Three Agent Tips
by Dallas Travers, CEC
One of the most common complaints I hear from actors involves finding the right representation. Snagging a solid agent or manager can be tricky, time consuming, and expensive. A lot of actors experience the old catch-22: “I need an agent to get work and I need work to land an agent”. What’s an actor to do?
Whether you feel like you don’t have enough time or money to grab the attention of an agent, or you question whether or not you’re ready for representation, you can begin planting seeds with prospective agents easily and inexpensively. All you need to do is commit to these small steps.
Apply a Laser Beam Focus
I’m a big believer in “doing less more often”, so narrow your agent list to a manageable target group of about 10 agencies. Ask for recommendations from fellow actors and any industry connections, such as casting directors, producers, acting coaches, etc. Do you have a peer with representation whose career you admire? Research their agency. The Hollywood Creative Directory, available as a reference book in many libraries, and IMDB Pro are good resources to help locate names and contact information for anyone in the industry. Don’t forget to plug in to online forums such as the Hollywood Happy Hour Yahoo Group. You will be amazed by how easily you can access up to date information about any agent you may be researching.
Casting Director & Agent Labels
Don’t you hate updating labels? Tracking down casting directors or agents, making sure they’re address is up to date or even driving to the bookstore to buy the actual labels?
Well, look no more. Now you can get up-to-date and accurate labels right here!
Download these PDF/Word mailing labels directly to your computer to quickly and easily send your headshot and resume to agents or casting directors that are currently casting.
Stop wasting time:
- Updating labels
- Finding the casting directors who are currently casting projects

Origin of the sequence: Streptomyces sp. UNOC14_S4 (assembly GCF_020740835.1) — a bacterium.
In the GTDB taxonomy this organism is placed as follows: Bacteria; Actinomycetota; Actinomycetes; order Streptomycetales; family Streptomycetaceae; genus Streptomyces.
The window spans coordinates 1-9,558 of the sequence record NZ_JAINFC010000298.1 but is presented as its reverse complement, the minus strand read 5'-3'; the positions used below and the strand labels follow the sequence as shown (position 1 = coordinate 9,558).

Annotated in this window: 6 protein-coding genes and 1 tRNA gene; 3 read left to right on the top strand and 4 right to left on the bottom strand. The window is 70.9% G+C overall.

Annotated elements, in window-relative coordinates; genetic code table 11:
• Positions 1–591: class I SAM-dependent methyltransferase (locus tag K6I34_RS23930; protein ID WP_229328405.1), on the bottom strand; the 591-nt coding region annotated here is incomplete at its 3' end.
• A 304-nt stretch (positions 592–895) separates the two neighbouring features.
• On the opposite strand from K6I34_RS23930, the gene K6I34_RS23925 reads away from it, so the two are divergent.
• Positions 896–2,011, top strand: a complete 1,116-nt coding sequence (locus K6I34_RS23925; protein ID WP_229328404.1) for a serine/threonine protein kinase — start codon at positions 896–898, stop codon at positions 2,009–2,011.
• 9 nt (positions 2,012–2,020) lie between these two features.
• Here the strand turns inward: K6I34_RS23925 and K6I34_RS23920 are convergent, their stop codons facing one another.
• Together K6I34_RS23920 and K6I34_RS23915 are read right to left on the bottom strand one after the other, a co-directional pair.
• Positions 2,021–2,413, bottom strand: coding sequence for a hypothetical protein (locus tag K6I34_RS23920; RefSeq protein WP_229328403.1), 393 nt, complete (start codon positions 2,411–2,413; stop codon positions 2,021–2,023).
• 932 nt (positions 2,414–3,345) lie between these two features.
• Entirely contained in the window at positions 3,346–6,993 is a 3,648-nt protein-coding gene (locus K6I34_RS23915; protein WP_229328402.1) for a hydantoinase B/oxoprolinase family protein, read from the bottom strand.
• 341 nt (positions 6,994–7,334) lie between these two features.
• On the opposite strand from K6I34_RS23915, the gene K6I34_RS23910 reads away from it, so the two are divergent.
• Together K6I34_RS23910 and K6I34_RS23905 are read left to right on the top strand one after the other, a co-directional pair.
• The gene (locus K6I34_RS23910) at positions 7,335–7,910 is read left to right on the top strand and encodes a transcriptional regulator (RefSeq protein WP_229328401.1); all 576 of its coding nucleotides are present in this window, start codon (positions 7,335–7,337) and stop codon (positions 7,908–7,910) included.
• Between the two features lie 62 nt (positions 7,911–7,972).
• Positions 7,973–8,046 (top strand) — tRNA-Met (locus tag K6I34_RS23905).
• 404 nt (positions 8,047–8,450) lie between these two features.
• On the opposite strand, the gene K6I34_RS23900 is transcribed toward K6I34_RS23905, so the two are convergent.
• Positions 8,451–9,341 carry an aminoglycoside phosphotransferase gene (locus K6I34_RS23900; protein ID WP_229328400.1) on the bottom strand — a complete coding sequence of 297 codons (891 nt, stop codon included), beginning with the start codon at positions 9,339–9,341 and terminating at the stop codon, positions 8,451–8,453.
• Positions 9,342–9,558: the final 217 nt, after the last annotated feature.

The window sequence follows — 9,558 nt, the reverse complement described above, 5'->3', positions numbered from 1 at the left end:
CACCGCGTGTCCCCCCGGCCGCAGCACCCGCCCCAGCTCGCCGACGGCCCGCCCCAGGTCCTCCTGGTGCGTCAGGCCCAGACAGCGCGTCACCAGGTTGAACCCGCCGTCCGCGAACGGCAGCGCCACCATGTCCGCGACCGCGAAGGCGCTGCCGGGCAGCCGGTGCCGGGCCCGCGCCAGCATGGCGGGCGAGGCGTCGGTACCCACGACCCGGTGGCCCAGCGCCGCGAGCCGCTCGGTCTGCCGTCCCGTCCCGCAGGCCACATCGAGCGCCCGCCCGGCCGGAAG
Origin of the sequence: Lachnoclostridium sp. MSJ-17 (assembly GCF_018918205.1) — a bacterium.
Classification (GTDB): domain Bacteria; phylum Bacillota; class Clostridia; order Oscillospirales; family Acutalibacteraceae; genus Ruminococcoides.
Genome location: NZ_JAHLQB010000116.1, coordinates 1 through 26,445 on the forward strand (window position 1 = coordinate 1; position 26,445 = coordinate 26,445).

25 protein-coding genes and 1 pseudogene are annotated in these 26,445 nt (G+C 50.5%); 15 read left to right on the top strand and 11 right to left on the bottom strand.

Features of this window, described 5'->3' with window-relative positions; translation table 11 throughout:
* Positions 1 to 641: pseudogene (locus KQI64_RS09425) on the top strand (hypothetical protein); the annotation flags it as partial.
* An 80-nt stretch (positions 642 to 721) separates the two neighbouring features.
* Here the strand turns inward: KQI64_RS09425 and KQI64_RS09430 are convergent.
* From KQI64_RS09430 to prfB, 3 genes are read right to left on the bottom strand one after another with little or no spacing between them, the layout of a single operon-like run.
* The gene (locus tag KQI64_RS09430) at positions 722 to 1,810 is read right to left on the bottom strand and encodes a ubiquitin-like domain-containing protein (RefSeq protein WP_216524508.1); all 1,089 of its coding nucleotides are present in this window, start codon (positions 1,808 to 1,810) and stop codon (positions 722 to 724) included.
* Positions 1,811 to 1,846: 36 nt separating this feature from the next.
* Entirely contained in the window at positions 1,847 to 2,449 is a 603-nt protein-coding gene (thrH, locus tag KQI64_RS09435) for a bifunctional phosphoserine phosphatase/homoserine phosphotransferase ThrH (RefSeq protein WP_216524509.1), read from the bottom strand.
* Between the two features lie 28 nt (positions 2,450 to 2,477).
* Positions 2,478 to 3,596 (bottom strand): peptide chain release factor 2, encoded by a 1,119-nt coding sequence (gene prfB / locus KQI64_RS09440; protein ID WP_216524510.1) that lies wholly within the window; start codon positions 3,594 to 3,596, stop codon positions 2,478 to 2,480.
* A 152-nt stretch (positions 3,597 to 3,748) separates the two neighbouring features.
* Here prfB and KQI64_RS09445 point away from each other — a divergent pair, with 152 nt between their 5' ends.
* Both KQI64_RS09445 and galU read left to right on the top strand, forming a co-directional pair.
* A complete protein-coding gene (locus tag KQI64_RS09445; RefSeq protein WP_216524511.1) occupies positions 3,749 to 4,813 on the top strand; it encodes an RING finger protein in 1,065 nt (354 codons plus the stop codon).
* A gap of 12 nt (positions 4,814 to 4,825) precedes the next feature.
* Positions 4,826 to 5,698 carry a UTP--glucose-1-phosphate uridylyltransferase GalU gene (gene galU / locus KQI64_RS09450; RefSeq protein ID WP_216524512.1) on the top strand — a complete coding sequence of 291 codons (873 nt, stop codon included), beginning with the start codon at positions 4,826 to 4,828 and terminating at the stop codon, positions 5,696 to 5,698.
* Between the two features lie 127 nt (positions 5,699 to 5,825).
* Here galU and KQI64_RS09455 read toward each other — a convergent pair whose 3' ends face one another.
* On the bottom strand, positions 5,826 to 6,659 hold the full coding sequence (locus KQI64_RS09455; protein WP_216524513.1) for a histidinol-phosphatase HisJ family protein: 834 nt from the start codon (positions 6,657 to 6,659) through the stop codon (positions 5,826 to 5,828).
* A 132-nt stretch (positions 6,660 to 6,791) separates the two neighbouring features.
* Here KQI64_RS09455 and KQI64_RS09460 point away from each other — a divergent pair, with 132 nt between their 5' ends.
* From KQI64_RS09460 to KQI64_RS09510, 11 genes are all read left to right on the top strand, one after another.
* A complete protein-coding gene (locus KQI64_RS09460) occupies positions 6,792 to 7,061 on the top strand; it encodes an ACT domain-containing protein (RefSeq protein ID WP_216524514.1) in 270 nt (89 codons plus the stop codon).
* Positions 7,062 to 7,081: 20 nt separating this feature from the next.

- Making sure addresses are correct
Up to date and accurate!
“Your list is Better than Breakdowns and Now Casting & it’s downloadable. Brilliant!”
James DuMont – Treme, Grey’s Anatomy
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Casting Director Labels - Updated May 4th!
Currently Casting Spreadsheet - Updated May 4th!
Commercial Casting Directors - Updated May 4th!
|Theatrical Agent Labels – Updated May 4th!
Description: The latest theatrical agency labels.
|Commercial Agent Labels – Updated May 4th!
Description: The latest commercial agency labels.
|Voice Over Agent Labels – Updated May 4th!
Description: The latest Voice Over agent labels.
| Casting Director Labels - Updated May4th!
Description: Labels of shows & films that are currently casting. Includes labels and a spreadsheet (click here for an example of the spreadsheet) listing all shows & films with the casting company, CD/CD associate and broadcast network.
|Currently Casting Spreadsheet – Updated May 4th!
Description: This spreadsheet is included in the Casting Director Labels download but now offered as a separate product! This is a list of film & TV projects that are currently casting in New York City. Click here for an example.
|Agent Labels (Commercial & Theatrical) – Updated May 4th!
Description: The latest agent labels.
Important INFO for all Adobe PDF labels: You can easily print these on any Avery 8160 address labels (or for a cheaper option, generic label versions are also available at Staples or Office Depot).
Print them out on a regular sheet of paper first and make sure they line up correctly. If not, in the Adobe PDF file, go to File, Print. Look for Page Scaling and make sure it’s set to: None
It looks like HBO‘s In Treatment might be the first casualty of New York’s roll back of the tax credits.
With Fringe recently leaving for Vancouver, New York is in a panic.
The executive producer of In Treatment series said he will yank the show and its 70 jobs from the Big Apple if Gov. Paterson doesn’t fund the state’s 30 percent tax credit for TV and movie production.
The producer, Warren Leight, said the four episodes left to film this season will be the last in New York if the money isn’t forthcoming – he is ready to take California’s tax credit cash and move 3,000 miles away.
“Not knowing what’s happening here is scary for them,” Leight says of his crew, all of which are New Yorkers hired recently when the show moved its production from Los Angeles-specifically because of the tax credits.
If the tax credits are not funded during the budget battle in the statehouse, tens of thousands of acting jobs could be lost here. Paterson raised the tax credit from 10 percent to 30 percent in 2007. He appropriated $460 million to finance it through 2013 – but those funds lasted just 10 months.
Now the Empire State Development Corp., which oversees the program, is proposing a $100 million annual cap, a drop in the bucket as far as the film industry is concerned. In fact, nationally and internationally there is a battle royale brewing over film and TV production.
“Acting is not like riding a bike. You can’t just hop right back on and do it again. Not for me, anyway. You reacquaint yourself with it each time.”
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